This book grabbed me for a very specific reason. I am 31 years old, and therefore was the exact same age as these characters at the exact time it takes place. It’s like a cultural love letter to my youth. Furthermore, I spent the nineties dealing with the unrequited love of a close friend or two (as I imagine many of you have, as well), so I found the dynamic between Emma and Josh painfully realistic. My personal biases aside, though, this is a pretty neat story. Time-travel stories are fraught with peril, in that they invite science nerds to point out everything logistically wrong with them, but this one is believable. It keeps the “how” vague, because honestly, “how” doesn’t matter. The characters matter, and this story stays focused on them, with split-perspective narration between Emma and Josh that works well and keeps the book moving. There is a strong theme of not being so caught up in tomorrow that you neglect today, but it’s a theme that is inherent and not delivered heavy-handedly. This is a book that’s easy to get caught up in; I devoured it relatively quickly.
The only problem I had with the book has to do with the same reason it resonated so easily with me. I’m not entirely sure what the audience is for this book. Because it’s marketed as YA, it has to do some heavy lifting in terms of setting. Today’s teens don’t remember the 90s, and so there are constant shoutouts to the fads and pop culture of the time. Some of this works (the music, in particular), but most of it feels awkward and gratuitous, and makes the time-travel aspect seem a little gimmicky. On the other hand, while The Future of Us is tailor-made for those of us who actually grew up in the 90s, it doesn’t quite go deep enough to tap into that thirty-something sensibility. There are a couple of great scenes in the book that show how mutable the future is, but instead of really throwing a curveball like it could have, the story ends on a tidy, sweet, and predictable note. Honestly, I think Asher and Mackler could have done a lot more with this story (with everything about it intact) if they had aimed it at adults instead of the YA market.
But for what it is, it’s fantastic. This is a quirky little romance that’s perfect for socially networked teens, and it’s a cultural paean to those of us who actually got those CD-ROMs in the mail, once upon a time.
Verdict: 4 / 5
Saturday, August 13, 2011
The first volume of the Sky Chasers series introduces Kieran Alden and Waverly Marshall, a young couple aboard a huge starship called the Empyrean. The Empyrean and its sister ship, the New Horizon, left an ailing Earth over forty years ago, carrying the hope of creating a new world and saving the human species from extinction. Kieran, being the first baby born to the original Empyrean crew and an all-around golden boy, is first in line for the ship’s captaincy. Everyone expects that he and Waverly will get married, and she does love him, but she has her doubts about whether she really wants to marry him, or if she is merely succumbing under the moral imperative to procreate. Her realtively sedate troubles are violently interrupted by the appearance of the New Horizon, which is supposed to be years ahead of them. An unexpected turn of events separates Waverly and the other Empyrean girls from everyone they’ve ever known, where they must find a way to escape a desperate captivity that is insidiously disguised by good intentions and comforting lies. Meanwhile, Kieran finds his capacity for leadership truly tested, when Seth Ardvale, a rival for Waverly’s affections, decides that Kieran isn’t fit to lead. Facing an increasingly dangerous mutiny and with no adults available to step in and take charge, Kieran is forged into a leader that might save them all, or might take them further down the path to annihilation.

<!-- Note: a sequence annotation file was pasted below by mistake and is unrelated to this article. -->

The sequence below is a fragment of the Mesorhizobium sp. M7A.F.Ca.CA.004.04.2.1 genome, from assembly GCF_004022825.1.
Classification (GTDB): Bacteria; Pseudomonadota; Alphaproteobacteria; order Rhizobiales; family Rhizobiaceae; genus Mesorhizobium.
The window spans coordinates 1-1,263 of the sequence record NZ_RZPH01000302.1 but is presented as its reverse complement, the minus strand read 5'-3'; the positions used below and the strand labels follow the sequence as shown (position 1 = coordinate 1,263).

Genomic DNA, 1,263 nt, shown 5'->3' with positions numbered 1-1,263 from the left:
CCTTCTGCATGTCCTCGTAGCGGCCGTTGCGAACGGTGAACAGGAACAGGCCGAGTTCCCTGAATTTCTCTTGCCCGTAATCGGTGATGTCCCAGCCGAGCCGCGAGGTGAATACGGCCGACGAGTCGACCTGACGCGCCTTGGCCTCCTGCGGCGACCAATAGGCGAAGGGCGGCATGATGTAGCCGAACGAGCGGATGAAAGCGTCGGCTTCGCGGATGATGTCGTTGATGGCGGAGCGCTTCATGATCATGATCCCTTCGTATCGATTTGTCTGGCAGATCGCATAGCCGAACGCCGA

So, I need to address two things right away. First, more and more teen books have characters with names like Kieran, Waverly, Brayden, Madison, et cetera, and my irritation with this is proof that I’m officially getting old. Second, I really wish everybody would stop trying to market new books as “The Next” version of whatever recently made piles of money. Yes, this actually is a fantastic readalike for The Hunger Games, but it doesn’t change the fact that repeatedly bleating “OMG THE NEXT HUNGER GAMES” is marketing at its most crass, and it makes my eyes twitch.
Okay, with that out of the way: this is solid sci-fi, and a fantastic teen book. It definitely places more emphasis on action and character development than it does on space and starships, but it does what it does very well. Of particular note is the interesting way in which it handles religion. A few chapters in, I was ready to dismiss this one as another version of the same story I’ve read plenty of times: religion bad. Being no fan of religious fundamentalism myself, I’m pretty okay with that, but it’s a somewhat tired trope. But then Ryan pulled the rug out from under me: secularism bad, religion good? Wait, no, religion still bad, maybe? Turns out, religion and secularism in this book’s universe are as good or as bad as their adherents. Gee, what a concept. And this not only makes for intriguing character motivations, but deftly sets up the framework and dominant theme for the rest of the books in the series. This, more than anything else, has me excited about how the next books will turn out.